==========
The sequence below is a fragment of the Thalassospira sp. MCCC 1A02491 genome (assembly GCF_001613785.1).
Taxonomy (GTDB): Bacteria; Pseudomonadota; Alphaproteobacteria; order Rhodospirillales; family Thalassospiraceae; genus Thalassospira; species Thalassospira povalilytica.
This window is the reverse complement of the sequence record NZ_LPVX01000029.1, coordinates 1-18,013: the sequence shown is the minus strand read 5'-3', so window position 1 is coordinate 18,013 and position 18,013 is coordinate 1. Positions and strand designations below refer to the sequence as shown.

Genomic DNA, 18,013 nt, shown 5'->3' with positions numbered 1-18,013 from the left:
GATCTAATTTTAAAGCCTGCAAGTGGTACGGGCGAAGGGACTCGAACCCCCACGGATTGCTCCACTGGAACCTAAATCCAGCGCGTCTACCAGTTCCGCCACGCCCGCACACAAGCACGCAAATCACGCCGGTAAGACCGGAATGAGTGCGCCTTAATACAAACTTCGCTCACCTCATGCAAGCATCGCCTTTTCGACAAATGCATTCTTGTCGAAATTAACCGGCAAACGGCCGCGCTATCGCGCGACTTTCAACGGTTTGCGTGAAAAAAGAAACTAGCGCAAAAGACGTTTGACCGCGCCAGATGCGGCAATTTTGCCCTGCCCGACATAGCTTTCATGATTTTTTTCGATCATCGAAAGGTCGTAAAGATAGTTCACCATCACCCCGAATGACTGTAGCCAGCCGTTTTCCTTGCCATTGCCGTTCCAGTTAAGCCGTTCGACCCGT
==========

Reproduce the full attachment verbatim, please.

The sequence below is a fragment of the Thalassospira sp. MCCC 1A02491 genome (assembly GCF_001613785.1).
Taxonomy (GTDB): Bacteria; Pseudomonadota; Alphaproteobacteria; order Rhodospirillales; family Thalassospiraceae; genus Thalassospira; species Thalassospira povalilytica.
This window is the reverse complement of the sequence record NZ_LPVX01000029.1, coordinates 1-18,013: the sequence shown is the minus strand read 5'-3', so window position 1 is coordinate 18,013 and position 18,013 is coordinate 1. Positions and strand designations below refer to the sequence as shown.

Genomic DNA, 18,013 nt, shown 5'->3' with positions numbered 1-18,013 from the left:
GATCTAATTTTAAAGCCTGCAAGTGGTACGGGCGAAGGGACTCGAACCCCCACGGATTGCTCCACTGGAACCTAAATCCAGCGCGTCTACCAGTTCCGCCACGCCCGCACACAAGCACGCAAATCACGCCGGTAAGACCGGAATGAGTGCGCCTTAATACAAACTTCGCTCACCTCATGCAAGCATCGCCTTTTCGACAAATGCATTCTTGTCGAAATTAACCGGCAAACGGCCGCGCTATCGCGCGACTTTCAACGGTTTGCGTGAAAAAAGAAACTAGCGCAAAAGACGTTTGACCGCGCCAGATGCGGCAATTTTGCCCTGCCCGACATAGCTTTCATGATTTTTTTCGATCATCGAAAGGTCGTAAAGATAGTTCACCATCACCCCGAATGACTGTAGCCAGCCGTTTTCCTTGCCATTGCCGTTCCAGTTAAGCCGTTCGACCCGT